Anne Frank Center Slams President Trump's Anti-Semitism Remarks: 'Too Little, Too Late'

Remigio Civitarese
Febbraio 22, 2017

'I do all the time. "I think a lot of good things are happening".

Spicer then defended the president as several questioners wondered why he hadn't spoken sooner.

"Anti-Semitism is disgusting. And it's gonna stop and it has to stop", the commander in chief added to NBC News. And it has to stop'.

But with 69 threats targeting over 50 Jewish Community Centers in 27 states this year alone, critics said the president's statement is late and want more details of his plans.

"The President's sudden acknowledgement is a Band-Aid on the cancer of Antisemitism that has infected his own Administration", a statement posted to the Anne Frank Center's Facebook page read. Similar threats have been made to Jewish schools in recent weeks, and last Thursday vandals in suburban St. Louis knocked over dozens of headstones in a Jewish cemetery. All of the threats turned out to be hoaxes. The same day, the Federal Bureau of Investigation said that, along with the Justice Department's Civil Rights Division, it was investigating the threats for possible civil rights violations.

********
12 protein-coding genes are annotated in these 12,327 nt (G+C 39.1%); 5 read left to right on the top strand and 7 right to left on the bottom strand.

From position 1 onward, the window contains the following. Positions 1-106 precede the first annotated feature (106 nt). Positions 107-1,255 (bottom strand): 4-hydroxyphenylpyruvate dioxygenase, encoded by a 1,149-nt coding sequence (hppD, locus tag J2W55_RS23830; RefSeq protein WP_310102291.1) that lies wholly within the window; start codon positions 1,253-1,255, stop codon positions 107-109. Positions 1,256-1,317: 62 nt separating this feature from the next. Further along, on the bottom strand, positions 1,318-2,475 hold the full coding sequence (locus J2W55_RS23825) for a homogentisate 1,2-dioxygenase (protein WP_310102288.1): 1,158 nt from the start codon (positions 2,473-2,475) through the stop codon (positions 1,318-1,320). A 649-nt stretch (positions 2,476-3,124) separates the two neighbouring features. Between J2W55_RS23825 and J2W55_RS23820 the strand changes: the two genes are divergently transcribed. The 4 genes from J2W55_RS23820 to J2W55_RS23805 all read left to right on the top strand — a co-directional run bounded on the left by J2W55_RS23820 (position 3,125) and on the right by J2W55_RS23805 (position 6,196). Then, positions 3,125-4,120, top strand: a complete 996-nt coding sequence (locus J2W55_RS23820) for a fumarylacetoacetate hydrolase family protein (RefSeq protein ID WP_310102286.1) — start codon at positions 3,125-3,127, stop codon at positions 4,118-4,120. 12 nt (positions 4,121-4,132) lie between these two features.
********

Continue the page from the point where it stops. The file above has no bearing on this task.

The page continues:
Goldstein chided Trump in his statement for saying "absolutely nothing" about those incidents yesterday.

Trump's serious address of the issue feels like a 180 degree turn from last week's press conference, where he snapped at and dismissed a Jewish reporter who asked about the rise of hate crimes. This is not that moment'. It said Trump "has made it abundantly clear that these actions are unacceptable".

Lamenting that the Anne Frank Center didn't praise Trump for his "leadership" in this area, Spicer continued, he hopes to see the organization recognize Trump's "commitment to civil rights, to voting rights, to equality to all Americans".

Ivanka Trump, daughter of the president and a convert to Judaism before her marriage to Trump advisor Jared Kushner, wrote on Twitter Monday, "We must protect our houses of worship & religious centers".

On Tuesday, during a visit to the African American History Museum, the President spoke to this point directly. Many have attributed those acts of intolerance to Trump's hostility toward Muslims and undocumented immigrants.

The next day, Trump shouted down a reporter for an Orthodox Jewish paper in Brooklyn, New York, who asked him what the administration meant to do about the bomb threats and hate crime uptick.

Michele Jawando, from think-tank the Centre for American Progress, told Sky News she thought Mr Trump should have spoken up earlier.

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